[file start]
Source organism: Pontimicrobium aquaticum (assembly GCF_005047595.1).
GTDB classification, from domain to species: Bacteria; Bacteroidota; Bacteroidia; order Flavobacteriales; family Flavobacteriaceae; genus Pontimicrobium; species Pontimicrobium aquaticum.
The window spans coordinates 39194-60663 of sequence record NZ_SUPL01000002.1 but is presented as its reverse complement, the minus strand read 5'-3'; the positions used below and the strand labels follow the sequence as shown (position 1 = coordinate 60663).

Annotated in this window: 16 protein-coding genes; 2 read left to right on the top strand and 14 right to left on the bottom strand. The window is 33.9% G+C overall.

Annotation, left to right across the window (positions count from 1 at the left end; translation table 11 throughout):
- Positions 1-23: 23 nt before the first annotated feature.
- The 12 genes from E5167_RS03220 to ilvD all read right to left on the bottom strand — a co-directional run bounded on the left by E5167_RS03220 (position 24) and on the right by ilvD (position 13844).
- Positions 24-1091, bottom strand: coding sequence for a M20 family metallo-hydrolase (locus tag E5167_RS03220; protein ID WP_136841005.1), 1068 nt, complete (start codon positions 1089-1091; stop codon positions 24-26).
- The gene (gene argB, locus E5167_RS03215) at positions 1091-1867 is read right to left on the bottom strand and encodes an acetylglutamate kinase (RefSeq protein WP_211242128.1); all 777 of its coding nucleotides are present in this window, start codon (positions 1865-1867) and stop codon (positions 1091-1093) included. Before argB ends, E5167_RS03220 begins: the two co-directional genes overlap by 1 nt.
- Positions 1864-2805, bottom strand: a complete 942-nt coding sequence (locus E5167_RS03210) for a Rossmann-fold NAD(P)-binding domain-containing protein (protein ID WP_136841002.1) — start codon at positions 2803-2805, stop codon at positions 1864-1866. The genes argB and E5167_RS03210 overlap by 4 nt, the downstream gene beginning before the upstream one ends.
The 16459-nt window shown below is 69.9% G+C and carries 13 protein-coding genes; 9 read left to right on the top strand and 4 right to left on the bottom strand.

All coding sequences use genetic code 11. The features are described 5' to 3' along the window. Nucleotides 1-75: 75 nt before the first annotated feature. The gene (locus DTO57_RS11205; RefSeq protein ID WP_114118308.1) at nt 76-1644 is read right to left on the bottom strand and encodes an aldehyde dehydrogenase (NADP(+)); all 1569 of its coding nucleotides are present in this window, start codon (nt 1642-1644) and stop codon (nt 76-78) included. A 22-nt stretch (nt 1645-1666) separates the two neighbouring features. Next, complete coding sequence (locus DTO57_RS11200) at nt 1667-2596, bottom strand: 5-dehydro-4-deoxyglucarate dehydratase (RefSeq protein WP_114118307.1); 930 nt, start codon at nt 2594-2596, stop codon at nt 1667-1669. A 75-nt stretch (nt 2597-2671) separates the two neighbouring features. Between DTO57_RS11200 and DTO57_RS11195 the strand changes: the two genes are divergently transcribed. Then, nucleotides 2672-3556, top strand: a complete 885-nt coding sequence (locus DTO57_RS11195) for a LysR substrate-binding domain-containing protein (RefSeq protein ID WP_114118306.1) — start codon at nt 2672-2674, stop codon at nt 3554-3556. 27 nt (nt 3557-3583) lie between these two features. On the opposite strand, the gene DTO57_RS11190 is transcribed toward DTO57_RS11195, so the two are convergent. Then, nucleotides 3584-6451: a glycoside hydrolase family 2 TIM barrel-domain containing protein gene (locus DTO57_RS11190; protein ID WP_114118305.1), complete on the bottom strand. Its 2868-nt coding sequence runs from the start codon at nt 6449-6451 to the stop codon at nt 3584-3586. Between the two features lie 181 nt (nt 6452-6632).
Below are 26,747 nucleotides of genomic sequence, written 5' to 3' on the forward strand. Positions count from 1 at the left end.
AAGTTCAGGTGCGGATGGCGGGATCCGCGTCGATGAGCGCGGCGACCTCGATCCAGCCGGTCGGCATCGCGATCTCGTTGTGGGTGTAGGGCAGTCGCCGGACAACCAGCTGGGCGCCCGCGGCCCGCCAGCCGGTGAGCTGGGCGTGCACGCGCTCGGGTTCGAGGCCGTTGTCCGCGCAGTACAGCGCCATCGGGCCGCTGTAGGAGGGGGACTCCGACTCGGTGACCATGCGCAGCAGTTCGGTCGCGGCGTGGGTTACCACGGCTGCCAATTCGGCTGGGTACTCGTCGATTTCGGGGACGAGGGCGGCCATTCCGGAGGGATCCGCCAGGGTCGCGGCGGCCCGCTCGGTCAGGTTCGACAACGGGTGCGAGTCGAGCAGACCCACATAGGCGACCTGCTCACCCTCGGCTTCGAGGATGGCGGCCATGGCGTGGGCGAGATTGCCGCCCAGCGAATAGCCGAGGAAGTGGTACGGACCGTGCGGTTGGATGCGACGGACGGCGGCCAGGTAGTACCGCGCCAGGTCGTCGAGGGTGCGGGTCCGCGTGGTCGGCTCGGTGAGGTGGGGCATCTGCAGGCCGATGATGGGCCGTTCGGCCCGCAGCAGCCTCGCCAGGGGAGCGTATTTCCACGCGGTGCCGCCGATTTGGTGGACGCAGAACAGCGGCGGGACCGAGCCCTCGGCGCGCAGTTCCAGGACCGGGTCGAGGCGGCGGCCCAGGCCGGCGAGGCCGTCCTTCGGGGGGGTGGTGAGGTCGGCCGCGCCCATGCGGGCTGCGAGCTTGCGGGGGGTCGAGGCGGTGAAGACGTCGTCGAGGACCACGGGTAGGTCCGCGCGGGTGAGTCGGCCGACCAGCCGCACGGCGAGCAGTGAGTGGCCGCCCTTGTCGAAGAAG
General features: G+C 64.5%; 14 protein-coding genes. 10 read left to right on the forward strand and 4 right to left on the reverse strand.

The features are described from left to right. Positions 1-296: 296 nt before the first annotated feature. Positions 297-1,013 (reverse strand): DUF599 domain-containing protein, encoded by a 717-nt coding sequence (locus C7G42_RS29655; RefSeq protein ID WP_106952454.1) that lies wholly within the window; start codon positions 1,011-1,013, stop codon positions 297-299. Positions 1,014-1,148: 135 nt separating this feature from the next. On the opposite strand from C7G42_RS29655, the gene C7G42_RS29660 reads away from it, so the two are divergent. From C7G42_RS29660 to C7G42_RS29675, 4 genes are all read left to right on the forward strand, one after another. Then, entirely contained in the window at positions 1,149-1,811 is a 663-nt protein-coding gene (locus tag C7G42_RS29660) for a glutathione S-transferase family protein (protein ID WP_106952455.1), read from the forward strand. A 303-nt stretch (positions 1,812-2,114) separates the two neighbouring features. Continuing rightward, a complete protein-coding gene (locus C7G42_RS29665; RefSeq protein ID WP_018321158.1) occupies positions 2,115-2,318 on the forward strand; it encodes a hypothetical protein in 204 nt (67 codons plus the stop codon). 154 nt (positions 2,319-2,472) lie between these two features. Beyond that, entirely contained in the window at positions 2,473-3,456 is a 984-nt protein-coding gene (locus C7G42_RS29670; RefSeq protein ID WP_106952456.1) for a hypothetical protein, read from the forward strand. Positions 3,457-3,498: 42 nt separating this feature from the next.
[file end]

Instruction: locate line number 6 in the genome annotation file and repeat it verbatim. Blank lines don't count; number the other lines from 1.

- Positions 1-23: 23 nt before the first annotated feature.